To Arizona we go...

Trip Start Aug 15, 2012
Trip End Aug 15, 2013

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Flag of Mexico  , Morelos,
Saturday, February 9, 2013

Tomorrow I, along with the other Mexico YAGMS, will be heading to Arizona for our border retreat. On this retreat we will be working with many organizations that deal with immigration. Below are the organizations that we will be working with as well as descriptions that my country coordinator, Andrea, wrote.

Frontera de Cristo is a Presbyterian border ministry located in the sister cities of Agua Prieta, Sonora and Douglas, Arizona.  Frontera de Cristo seeks to put flesh on the good news of Jesus Christ through six areas of ministry: Church Development, Health Ministry, Family Ministry, the New Hope Community Center, Mission Education and the Just Trade Center.

The Douglas Station of the U.S. Border Patrol is one of eight stations in the Tucson Sector that ensures the successful implementation of the service's Southwest Border Strategy. The Douglas Station's area of responsibility (AOR) covers 40.5 linear miles of the International Border with Mexico and includes over 1450 square miles of mountainous terrain, with a few small valleys to the north of the International Border.

DouglaPrieta Works promotes sustainable economic development and self-sufficiency models for individuals and families living in the poor neighborhoods of Aqua Prieta, Sonora.  DouglaPrieta Works (DPW) is the only organization of it’s kind in the Arizona borderlands that cultivates an ethic of mutual aid among community members and offers practical solutions to reduce dependency on weak job markets, government assistance programs, charity, and border crossing.  DPW is an IRS-designated 501c3 nonprofit organization headquartered in Douglas, Arizona.  Its Mexican partner DouglaPrieta Trabajan (DPT) began in 2003 as a grassroots self-help project in Agua Prieta, Sonora, just across the border.

The Migrant Resource Center is a partnership of many different people and organizations working together toward the common goal of helping migrants. Migrants, especially those who have been recently deported, have many basic humanitarian needs - a fresh pair of socks, a burrito, and some basic medical attention for dehydration and blisters goes a long way.  The Center helps to inform migrants about their options, including reduced price bus tickets to return to their place of origin.  Another important part of the Center's work is abuse documentation, which they use to better understand the situation migrants face and, in some cases, to help victims of crimes pursue legal options.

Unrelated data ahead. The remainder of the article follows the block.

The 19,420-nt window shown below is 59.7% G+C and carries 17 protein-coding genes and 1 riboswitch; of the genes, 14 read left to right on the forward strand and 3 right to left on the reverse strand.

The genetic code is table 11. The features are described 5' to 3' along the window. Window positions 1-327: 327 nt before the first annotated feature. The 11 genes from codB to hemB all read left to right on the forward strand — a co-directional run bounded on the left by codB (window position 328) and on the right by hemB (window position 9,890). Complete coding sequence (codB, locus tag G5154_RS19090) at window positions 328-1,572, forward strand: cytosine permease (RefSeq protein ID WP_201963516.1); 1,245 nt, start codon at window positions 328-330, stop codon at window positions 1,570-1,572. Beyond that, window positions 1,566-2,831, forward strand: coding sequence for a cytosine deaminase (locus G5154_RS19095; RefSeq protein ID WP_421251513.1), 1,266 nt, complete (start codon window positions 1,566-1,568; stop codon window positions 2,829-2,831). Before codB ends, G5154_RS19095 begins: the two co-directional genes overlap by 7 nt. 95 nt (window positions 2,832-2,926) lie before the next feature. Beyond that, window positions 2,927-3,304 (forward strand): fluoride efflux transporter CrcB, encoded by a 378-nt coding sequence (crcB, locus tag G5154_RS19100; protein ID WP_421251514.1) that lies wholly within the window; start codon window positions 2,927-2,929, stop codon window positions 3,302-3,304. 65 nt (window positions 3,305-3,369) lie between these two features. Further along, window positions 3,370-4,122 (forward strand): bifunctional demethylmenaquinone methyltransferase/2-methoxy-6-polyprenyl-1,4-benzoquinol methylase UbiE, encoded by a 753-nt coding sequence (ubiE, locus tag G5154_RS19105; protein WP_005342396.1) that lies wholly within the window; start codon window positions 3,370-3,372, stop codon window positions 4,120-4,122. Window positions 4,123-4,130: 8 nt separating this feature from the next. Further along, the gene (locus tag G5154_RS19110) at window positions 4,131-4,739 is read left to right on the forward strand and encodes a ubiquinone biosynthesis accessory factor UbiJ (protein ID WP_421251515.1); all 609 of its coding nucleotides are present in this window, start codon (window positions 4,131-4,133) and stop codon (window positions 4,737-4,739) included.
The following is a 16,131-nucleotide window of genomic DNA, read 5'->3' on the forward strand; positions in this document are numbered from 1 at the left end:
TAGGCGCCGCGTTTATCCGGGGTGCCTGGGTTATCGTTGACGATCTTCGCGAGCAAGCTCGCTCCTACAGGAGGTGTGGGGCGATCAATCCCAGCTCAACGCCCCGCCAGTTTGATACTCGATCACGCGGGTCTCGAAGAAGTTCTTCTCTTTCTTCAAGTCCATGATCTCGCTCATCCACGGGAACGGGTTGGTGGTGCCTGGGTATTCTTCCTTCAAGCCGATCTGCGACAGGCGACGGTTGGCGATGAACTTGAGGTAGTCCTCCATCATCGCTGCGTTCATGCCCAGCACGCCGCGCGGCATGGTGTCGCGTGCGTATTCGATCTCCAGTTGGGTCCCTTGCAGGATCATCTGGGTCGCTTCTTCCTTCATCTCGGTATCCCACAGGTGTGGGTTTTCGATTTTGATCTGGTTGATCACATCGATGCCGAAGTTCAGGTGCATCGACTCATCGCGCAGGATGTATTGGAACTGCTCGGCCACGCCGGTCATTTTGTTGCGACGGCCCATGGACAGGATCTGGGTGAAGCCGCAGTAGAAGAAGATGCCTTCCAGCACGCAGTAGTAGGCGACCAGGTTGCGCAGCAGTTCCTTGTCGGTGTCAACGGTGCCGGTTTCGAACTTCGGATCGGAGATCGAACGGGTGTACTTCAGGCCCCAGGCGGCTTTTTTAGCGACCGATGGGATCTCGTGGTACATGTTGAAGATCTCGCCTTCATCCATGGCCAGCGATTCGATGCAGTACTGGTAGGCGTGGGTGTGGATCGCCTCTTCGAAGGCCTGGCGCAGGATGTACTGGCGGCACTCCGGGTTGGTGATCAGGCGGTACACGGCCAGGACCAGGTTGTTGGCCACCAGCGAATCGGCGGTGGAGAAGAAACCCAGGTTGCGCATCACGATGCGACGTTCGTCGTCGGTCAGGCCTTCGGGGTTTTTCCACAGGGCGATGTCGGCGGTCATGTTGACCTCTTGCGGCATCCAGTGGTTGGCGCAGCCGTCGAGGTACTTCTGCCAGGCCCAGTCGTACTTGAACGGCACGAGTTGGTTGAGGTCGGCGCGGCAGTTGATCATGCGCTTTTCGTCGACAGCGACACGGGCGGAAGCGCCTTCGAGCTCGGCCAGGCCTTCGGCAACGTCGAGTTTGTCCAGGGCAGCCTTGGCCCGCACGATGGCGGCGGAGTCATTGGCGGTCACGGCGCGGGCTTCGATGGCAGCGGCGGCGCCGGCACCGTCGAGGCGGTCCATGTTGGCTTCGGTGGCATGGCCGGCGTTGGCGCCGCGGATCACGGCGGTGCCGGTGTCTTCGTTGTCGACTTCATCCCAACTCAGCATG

The first Café Justo (formerly Just Coffee) cooperative was formed in 2002 by members of the Lily of the Valley Church in Agua Prieta. Their first pound of coffee was roasted, ground, packaged, and sold to market that year. They have since teamed with cooperatives across Mexico eager to pursue a new model, not just for growing coffee, but for roasting, marketing, and selling the beans as well. Doing so has revitalized rural communities and has kept families together. They have been joined by partner congregations across the United States who are striving to make a positive impact on both sides of the border.

El Centro de Atención al Migrante "Exodus" (C.A.M.E.) is a hospitality center for migrants, staffed by volunteers and located at La Sagrada Familia church in Agua Prieta, Sonora.  It was founded in 2002 as a collaborate project of the parish, the Archdiocese of Hermosillo, and Catholic Relief Services to address the needs of the vulnerable poor who cross the border to seek a better life in the U.S., or who are being deported back to Mexico.  Many migrants arrive after spending several days in the Sonora desert without food, water, a place to stay, or other resources.  C.A.M.E. provides the following services to migrants, free of charge:  Registration of migrants and assistance to families in locating family members; meals, clothing and shoes, personal hygiene items, and a place in the dormitory; information about migrants’ rights and other institutions and resources; warnings about the dangers migrants will face in the desert; bus vouchers for those migrants who wish to return back home; medical care and spiritual support.